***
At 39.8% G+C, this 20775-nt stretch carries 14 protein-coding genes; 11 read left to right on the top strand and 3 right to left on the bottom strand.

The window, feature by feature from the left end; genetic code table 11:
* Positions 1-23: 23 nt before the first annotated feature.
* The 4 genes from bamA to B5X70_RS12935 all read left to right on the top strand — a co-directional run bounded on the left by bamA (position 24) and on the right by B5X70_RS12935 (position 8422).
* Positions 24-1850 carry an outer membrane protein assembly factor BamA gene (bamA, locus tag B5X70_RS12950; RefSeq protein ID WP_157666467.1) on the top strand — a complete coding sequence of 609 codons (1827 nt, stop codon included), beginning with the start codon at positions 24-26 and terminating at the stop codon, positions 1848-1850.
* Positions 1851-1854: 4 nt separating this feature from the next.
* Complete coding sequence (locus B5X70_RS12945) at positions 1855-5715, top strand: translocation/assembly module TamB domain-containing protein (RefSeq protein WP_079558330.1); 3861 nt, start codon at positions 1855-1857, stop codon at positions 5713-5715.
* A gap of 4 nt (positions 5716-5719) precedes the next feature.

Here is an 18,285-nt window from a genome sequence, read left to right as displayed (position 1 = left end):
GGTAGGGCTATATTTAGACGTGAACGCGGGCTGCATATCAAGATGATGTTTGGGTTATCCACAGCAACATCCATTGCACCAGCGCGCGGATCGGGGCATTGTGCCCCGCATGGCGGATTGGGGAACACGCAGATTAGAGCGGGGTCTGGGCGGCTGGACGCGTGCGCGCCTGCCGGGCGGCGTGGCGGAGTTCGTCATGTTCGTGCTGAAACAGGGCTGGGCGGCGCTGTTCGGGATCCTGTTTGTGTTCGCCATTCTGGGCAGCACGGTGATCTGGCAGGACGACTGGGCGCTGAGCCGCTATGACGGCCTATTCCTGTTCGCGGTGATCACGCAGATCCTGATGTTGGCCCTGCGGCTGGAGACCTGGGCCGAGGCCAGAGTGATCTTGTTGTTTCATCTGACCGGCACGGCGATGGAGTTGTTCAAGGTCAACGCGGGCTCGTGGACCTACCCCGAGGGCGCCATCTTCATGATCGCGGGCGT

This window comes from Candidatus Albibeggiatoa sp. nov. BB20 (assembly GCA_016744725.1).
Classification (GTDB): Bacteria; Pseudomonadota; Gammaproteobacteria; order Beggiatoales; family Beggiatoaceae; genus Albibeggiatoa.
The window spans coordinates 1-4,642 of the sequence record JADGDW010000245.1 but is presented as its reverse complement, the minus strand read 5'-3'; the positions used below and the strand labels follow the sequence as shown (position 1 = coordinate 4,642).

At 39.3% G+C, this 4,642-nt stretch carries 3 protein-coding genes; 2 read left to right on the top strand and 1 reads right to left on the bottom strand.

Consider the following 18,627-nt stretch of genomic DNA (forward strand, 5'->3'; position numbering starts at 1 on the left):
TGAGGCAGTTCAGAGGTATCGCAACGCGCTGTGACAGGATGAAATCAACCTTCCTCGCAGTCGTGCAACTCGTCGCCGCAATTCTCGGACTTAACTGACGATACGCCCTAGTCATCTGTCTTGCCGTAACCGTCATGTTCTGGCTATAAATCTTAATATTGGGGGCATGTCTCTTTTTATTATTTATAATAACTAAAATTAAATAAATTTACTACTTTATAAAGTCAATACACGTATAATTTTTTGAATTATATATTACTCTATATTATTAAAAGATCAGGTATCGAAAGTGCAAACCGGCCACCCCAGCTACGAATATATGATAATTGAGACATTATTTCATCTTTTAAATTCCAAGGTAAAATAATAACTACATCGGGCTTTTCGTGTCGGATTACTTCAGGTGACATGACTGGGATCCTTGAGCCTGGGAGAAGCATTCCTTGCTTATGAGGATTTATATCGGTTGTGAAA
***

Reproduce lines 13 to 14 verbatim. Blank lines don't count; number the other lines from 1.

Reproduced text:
The window spans coordinates 1-4,642 of the sequence record JADGDW010000245.1 but is presented as its reverse complement, the minus strand read 5'-3'; the positions used below and the strand labels follow the sequence as shown (position 1 = coordinate 4,642).

At 39.3% G+C, this 4,642-nt stretch carries 3 protein-coding genes; 2 read left to right on the top strand and 1 reads right to left on the bottom strand.